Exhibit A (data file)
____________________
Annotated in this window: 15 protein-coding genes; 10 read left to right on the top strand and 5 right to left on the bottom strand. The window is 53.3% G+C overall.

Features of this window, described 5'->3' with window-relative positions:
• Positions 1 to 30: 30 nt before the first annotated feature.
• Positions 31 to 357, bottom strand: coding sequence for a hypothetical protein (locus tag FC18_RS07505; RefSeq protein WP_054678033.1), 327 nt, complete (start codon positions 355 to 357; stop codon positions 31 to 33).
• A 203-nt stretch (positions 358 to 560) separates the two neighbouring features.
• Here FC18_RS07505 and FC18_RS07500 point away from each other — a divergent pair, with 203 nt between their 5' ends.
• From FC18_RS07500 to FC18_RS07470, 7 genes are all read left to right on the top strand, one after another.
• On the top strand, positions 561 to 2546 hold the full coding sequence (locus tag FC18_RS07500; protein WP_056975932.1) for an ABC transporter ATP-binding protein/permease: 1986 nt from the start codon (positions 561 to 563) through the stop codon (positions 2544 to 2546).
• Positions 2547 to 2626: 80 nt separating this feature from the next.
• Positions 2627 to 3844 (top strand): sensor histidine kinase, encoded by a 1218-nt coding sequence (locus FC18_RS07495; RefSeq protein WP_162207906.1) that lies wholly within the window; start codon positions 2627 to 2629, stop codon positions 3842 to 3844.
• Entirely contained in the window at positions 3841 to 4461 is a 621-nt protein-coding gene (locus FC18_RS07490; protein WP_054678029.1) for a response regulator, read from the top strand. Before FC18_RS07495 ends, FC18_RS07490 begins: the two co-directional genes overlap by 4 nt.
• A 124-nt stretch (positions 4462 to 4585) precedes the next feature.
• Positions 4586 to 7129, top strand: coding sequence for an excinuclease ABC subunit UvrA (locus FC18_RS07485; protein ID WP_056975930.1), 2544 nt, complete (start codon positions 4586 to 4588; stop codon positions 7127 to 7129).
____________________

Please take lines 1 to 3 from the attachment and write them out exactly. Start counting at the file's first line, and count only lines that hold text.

Annotated in this window: 15 protein-coding genes; 10 read left to right on the top strand and 5 right to left on the bottom strand. The window is 53.3% G+C overall.

Features of this window, described 5'->3' with window-relative positions:
• Positions 1 to 30: 30 nt before the first annotated feature.